Table 1 :Profile of renal biomarkers


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In conclusion, the study revealed that cadmium has the potential to induce hepatotoxicity and nephrotoxicity and supplementation with E. officinalis, vitamin E and polyherbal formulation (stressroak) has a beneficial role in preventing the adverse effects.

 
   References Top

1.Uyanik F, Even M, Atasever A, Tuncoku G, Kolsuz AH. Changes in some biochemical parameters and organs of broilers exposed to cadmium and effect of zinc on cadmium-induced alterations. Israel J Vet Med 2001;56:128-34.  Back to cited text no. 1
    
2.Watjen W, Beyersmann D. Cadmium induced apoptosis in C6 glioma cells: Influence of oxidative stress. Biometals 2004;17:65-78.  Back to cited text no. 2
    
3.Pereira ME, Svetlana Y, Gerald C. Disruption of the intracellular sulphydryl homeostasis by cadmium-induced oxidative stress leads to protein thiolation and ubiquitination in neuronal cells. J Biol Chem 1998;273:12703-9.  Back to cited text no. 3
    
4.Kaneko JJ, Harvey JW, Michael LB. Clinical Biochemistry of Domestic Animals. 5 th ed. New York: Academic press; 1997.  Back to cited text no. 4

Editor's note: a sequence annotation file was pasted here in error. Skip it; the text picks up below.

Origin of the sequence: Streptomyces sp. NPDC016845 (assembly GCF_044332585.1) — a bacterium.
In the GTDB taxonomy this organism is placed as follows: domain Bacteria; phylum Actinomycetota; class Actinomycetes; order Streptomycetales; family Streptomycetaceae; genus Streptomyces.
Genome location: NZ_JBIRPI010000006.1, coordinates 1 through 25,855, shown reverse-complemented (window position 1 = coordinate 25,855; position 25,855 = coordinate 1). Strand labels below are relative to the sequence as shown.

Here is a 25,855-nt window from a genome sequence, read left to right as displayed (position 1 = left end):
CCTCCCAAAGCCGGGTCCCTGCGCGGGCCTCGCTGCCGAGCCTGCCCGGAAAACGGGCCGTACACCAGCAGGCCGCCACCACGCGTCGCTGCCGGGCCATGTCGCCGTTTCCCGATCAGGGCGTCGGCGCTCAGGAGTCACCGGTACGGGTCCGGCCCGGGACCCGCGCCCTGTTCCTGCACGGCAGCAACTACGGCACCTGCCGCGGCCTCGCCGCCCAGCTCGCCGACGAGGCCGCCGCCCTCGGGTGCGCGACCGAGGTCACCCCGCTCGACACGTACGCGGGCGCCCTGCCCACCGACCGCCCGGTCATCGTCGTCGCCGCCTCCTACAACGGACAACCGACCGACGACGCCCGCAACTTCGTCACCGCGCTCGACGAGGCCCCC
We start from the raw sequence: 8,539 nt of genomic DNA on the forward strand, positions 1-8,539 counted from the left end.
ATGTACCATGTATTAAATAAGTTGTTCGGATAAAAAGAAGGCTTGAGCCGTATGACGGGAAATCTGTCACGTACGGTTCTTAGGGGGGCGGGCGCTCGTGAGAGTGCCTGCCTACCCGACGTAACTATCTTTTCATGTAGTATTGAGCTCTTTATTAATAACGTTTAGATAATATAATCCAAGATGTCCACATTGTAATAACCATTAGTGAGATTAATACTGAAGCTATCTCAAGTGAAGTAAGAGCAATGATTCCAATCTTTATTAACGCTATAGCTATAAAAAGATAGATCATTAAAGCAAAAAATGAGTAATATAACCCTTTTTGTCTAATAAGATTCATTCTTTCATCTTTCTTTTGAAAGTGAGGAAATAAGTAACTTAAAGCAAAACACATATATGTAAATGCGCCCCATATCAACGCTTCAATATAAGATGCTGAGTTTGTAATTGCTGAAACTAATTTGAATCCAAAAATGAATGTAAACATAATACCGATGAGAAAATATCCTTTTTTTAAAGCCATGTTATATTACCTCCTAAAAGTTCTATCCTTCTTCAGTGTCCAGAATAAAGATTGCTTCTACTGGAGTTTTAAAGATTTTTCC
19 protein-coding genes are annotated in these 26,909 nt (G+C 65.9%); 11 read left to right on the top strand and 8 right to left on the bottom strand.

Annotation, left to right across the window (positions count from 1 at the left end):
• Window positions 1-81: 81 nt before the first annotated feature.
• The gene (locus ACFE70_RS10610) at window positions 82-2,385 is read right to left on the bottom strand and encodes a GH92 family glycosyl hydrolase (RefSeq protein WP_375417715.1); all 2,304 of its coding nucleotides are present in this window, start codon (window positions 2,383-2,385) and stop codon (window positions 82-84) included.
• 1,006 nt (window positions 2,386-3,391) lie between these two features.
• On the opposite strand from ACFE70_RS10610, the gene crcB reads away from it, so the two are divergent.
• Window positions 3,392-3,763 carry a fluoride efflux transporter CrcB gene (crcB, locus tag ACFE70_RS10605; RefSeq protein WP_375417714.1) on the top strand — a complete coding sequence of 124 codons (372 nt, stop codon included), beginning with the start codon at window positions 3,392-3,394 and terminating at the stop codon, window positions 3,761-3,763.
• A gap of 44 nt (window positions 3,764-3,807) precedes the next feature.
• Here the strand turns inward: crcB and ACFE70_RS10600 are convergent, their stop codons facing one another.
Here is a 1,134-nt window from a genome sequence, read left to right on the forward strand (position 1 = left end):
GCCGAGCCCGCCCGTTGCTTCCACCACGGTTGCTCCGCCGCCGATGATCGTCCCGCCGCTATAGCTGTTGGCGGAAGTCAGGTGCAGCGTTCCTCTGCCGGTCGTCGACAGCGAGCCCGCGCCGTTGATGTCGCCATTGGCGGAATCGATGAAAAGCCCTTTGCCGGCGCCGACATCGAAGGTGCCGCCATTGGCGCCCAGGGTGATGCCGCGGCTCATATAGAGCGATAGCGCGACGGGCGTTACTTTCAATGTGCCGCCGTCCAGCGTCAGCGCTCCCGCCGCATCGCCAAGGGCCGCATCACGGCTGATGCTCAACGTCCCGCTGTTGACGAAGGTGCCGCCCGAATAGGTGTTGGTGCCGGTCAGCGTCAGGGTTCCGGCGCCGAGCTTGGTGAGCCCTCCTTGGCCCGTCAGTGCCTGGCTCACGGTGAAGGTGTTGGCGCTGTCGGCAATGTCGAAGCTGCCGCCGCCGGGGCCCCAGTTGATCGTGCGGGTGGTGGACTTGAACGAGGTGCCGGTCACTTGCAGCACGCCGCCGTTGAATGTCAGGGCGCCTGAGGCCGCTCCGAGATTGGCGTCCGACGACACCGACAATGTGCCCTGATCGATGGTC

5.Demerdesh FM, Yousef MI, Kedwany FS, Baghdadi HH. Cadmium induced changes in lipid peroxidation, blood haematology, biochemical parameters and semen quality of male rats, Protective role of vitamin E and β-carotene. Food Chem Toxicol 2004;42:1563-71.  Back to cited text no. 5
    
6.Bhattacharya A, Kumar M, Ghosal S, Bhattacharya SK. Effect of bio active tannoid principles of Emblica officinalis on iron induced hepatic toxicity in rats. Phytomed 2000;7:173-5.  Back to cited text no. 6
    
7.Lee WK, Abouhamed M, Thevenod F. Caspase dependant and independent pathways for cadmium induced apoptosis in cultured kidney proximal tubule cells. Am J Physiol 2006;291:823-32.  Back to cited text no. 7
    
8.Jianxun X, Zahir AS. Cadmium induced apoptosis in rat kidney epithelial cells involves decrease in nuclear factor- Kappa B activity. Toxicol Sci 2006;91:299-308.  Back to cited text no. 8